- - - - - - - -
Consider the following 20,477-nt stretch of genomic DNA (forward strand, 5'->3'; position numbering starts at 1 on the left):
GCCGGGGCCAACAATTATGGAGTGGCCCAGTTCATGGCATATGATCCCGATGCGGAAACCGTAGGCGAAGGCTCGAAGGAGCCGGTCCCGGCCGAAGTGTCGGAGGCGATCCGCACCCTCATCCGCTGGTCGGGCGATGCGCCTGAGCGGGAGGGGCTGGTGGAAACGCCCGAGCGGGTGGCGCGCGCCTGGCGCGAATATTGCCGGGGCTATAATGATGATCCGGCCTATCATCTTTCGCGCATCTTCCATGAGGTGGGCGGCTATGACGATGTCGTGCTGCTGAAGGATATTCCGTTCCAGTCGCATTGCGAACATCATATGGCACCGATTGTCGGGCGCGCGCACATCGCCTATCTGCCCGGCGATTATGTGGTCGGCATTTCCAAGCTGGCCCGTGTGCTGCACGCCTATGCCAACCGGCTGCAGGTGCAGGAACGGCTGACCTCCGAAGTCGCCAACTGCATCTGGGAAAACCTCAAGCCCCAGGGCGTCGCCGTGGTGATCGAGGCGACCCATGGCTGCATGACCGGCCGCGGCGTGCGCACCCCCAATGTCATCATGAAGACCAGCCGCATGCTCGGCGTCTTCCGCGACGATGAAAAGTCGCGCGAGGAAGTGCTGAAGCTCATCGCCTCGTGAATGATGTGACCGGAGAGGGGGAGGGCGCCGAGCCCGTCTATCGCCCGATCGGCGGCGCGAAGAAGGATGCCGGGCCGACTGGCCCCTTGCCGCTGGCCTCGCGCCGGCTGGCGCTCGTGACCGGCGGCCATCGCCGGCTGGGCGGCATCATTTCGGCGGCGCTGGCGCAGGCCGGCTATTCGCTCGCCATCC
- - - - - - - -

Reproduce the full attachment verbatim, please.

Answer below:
Consider the following 20,477-nt stretch of genomic DNA (forward strand, 5'->3'; position numbering starts at 1 on the left):
GCCGGGGCCAACAATTATGGAGTGGCCCAGTTCATGGCATATGATCCCGATGCGGAAACCGTAGGCGAAGGCTCGAAGGAGCCGGTCCCGGCCGAAGTGTCGGAGGCGATCCGCACCCTCATCCGCTGGTCGGGCGATGCGCCTGAGCGGGAGGGGCTGGTGGAAACGCCCGAGCGGGTGGCGCGCGCCTGGCGCGAATATTGCCGGGGCTATAATGATGATCCGGCCTATCATCTTTCGCGCATCTTCCATGAGGTGGGCGGCTATGACGATGTCGTGCTGCTGAAGGATATTCCGTTCCAGTCGCATTGCGAACATCATATGGCACCGATTGTCGGGCGCGCGCACATCGCCTATCTGCCCGGCGATTATGTGGTCGGCATTTCCAAGCTGGCCCGTGTGCTGCACGCCTATGCCAACCGGCTGCAGGTGCAGGAACGGCTGACCTCCGAAGTCGCCAACTGCATCTGGGAAAACCTCAAGCCCCAGGGCGTCGCCGTGGTGATCGAGGCGACCCATGGCTGCATGACCGGCCGCGGCGTGCGCACCCCCAATGTCATCATGAAGACCAGCCGCATGCTCGGCGTCTTCCGCGACGATGAAAAGTCGCGCGAGGAAGTGCTGAAGCTCATCGCCTCGTGAATGATGTGACCGGAGAGGGGGAGGGCGCCGAGCCCGTCTATCGCCCGATCGGCGGCGCGAAGAAGGATGCCGGGCCGACTGGCCCCTTGCCGCTGGCCTCGCGCCGGCTGGCGCTCGTGACCGGCGGCCATCGCCGGCTGGGCGGCATCATTTCGGCGGCGCTGGCGCAGGCCGGCTATTCGCTCGCCATCC